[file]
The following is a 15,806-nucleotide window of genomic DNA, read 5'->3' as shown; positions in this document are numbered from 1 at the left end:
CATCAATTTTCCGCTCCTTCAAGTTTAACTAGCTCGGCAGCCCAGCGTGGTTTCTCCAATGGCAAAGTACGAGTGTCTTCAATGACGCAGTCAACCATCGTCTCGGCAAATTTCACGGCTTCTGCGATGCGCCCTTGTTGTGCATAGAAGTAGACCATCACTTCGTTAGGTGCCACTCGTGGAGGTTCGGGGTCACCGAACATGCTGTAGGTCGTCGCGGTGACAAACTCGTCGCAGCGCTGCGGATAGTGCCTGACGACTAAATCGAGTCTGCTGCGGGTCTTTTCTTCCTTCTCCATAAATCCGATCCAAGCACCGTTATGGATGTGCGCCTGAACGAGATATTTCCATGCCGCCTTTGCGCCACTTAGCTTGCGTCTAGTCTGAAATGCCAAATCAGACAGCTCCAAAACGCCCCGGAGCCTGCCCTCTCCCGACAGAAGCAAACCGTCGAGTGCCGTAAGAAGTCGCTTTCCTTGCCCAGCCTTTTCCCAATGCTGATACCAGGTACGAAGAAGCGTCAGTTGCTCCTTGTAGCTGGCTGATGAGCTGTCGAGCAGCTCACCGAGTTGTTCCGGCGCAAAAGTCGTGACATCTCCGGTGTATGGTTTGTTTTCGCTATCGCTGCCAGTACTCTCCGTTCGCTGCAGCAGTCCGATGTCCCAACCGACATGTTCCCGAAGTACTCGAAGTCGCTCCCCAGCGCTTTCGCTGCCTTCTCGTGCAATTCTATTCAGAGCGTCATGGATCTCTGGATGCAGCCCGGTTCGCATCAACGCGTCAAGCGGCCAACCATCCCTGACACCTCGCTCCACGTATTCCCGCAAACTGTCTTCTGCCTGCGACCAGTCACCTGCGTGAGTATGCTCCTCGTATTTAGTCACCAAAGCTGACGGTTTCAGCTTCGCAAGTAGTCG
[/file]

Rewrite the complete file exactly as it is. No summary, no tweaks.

The following is a 15,806-nucleotide window of genomic DNA, read 5'->3' as shown; positions in this document are numbered from 1 at the left end:
CATCAATTTTCCGCTCCTTCAAGTTTAACTAGCTCGGCAGCCCAGCGTGGTTTCTCCAATGGCAAAGTACGAGTGTCTTCAATGACGCAGTCAACCATCGTCTCGGCAAATTTCACGGCTTCTGCGATGCGCCCTTGTTGTGCATAGAAGTAGACCATCACTTCGTTAGGTGCCACTCGTGGAGGTTCGGGGTCACCGAACATGCTGTAGGTCGTCGCGGTGACAAACTCGTCGCAGCGCTGCGGATAGTGCCTGACGACTAAATCGAGTCTGCTGCGGGTCTTTTCTTCCTTCTCCATAAATCCGATCCAAGCACCGTTATGGATGTGCGCCTGAACGAGATATTTCCATGCCGCCTTTGCGCCACTTAGCTTGCGTCTAGTCTGAAATGCCAAATCAGACAGCTCCAAAACGCCCCGGAGCCTGCCCTCTCCCGACAGAAGCAAACCGTCGAGTGCCGTAAGAAGTCGCTTTCCTTGCCCAGCCTTTTCCCAATGCTGATACCAGGTACGAAGAAGCGTCAGTTGCTCCTTGTAGCTGGCTGATGAGCTGTCGAGCAGCTCACCGAGTTGTTCCGGCGCAAAAGTCGTGACATCTCCGGTGTATGGTTTGTTTTCGCTATCGCTGCCAGTACTCTCCGTTCGCTGCAGCAGTCCGATGTCCCAACCGACATGTTCCCGAAGTACTCGAAGTCGCTCCCCAGCGCTTTCGCTGCCTTCTCGTGCAATTCTATTCAGAGCGTCATGGATCTCTGGATGCAGCCCGGTTCGCATCAACGCGTCAAGCGGCCAACCATCCCTGACACCTCGCTCCACGTATTCCCGCAAACTGTCTTCTGCCTGCGACCAGTCACCTGCGTGAGTATGCTCCTCGTATTTAGTCACCAAAGCTGACGGTTTCAGCTTCGCAAGTAGTCG